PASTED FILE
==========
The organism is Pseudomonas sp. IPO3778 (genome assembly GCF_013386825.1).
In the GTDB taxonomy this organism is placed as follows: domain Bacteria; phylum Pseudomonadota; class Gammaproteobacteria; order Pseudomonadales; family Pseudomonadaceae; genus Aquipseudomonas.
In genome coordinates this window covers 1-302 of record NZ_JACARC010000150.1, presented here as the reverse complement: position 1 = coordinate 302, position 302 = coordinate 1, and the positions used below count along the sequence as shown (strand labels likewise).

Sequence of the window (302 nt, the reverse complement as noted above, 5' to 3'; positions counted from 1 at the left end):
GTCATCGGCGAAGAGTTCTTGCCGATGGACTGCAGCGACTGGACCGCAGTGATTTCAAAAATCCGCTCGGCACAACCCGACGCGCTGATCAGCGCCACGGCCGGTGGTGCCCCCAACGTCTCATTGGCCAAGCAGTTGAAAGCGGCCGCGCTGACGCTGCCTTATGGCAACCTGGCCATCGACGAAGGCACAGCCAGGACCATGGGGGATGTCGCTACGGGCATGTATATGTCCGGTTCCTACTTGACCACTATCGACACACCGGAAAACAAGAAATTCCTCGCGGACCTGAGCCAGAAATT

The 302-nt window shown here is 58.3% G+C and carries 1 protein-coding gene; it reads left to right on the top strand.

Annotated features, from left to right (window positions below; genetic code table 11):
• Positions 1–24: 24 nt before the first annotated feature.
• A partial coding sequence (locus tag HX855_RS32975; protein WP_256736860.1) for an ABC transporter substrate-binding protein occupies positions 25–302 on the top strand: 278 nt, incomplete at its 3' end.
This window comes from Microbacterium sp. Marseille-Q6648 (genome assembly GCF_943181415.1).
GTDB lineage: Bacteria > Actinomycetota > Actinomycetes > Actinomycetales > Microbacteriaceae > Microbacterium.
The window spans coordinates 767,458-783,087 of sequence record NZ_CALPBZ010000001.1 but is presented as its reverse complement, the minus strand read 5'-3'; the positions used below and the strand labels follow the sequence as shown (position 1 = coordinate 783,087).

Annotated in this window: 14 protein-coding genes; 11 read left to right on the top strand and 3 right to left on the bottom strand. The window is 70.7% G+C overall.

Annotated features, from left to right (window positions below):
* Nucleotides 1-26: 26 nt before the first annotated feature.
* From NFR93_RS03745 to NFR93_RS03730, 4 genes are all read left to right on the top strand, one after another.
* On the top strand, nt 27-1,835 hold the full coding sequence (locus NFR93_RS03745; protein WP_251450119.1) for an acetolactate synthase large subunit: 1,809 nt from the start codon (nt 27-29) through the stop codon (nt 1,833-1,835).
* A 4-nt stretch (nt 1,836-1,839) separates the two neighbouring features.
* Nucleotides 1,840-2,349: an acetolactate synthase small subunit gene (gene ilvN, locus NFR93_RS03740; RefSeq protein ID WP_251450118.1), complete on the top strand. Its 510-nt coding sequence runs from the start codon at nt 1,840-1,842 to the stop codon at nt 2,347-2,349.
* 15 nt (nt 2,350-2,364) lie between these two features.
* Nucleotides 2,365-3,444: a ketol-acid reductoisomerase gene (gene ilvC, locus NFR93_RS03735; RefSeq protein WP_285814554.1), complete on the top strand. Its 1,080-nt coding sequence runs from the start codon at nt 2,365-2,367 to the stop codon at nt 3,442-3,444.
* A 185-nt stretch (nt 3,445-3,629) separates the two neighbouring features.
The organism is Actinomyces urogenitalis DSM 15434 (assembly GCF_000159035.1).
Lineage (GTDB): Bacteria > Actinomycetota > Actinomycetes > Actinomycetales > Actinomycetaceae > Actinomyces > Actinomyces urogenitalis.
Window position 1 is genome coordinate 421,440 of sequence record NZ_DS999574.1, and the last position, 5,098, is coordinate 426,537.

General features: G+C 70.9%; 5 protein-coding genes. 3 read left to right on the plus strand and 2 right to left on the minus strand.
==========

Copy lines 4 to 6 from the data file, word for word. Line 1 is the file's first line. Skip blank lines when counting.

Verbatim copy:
Sequence of the window (302 nt, the reverse complement as noted above, 5' to 3'; positions counted from 1 at the left end):
GTCATCGGCGAAGAGTTCTTGCCGATGGACTGCAGCGACTGGACCGCAGTGATTTCAAAAATCCGCTCGGCACAACCCGACGCGCTGATCAGCGCCACGGCCGGTGGTGCCCCCAACGTCTCATTGGCCAAGCAGTTGAAAGCGGCCGCGCTGACGCTGCCTTATGGCAACCTGGCCATCGACGAAGGCACAGCCAGGACCATGGGGGATGTCGCTACGGGCATGTATATGTCCGGTTCCTACTTGACCACTATCGACACACCGGAAAACAAGAAATTCCTCGCGGACCTGAGCCAGAAATT

The 302-nt window shown here is 58.3% G+C and carries 1 protein-coding gene; it reads left to right on the top strand.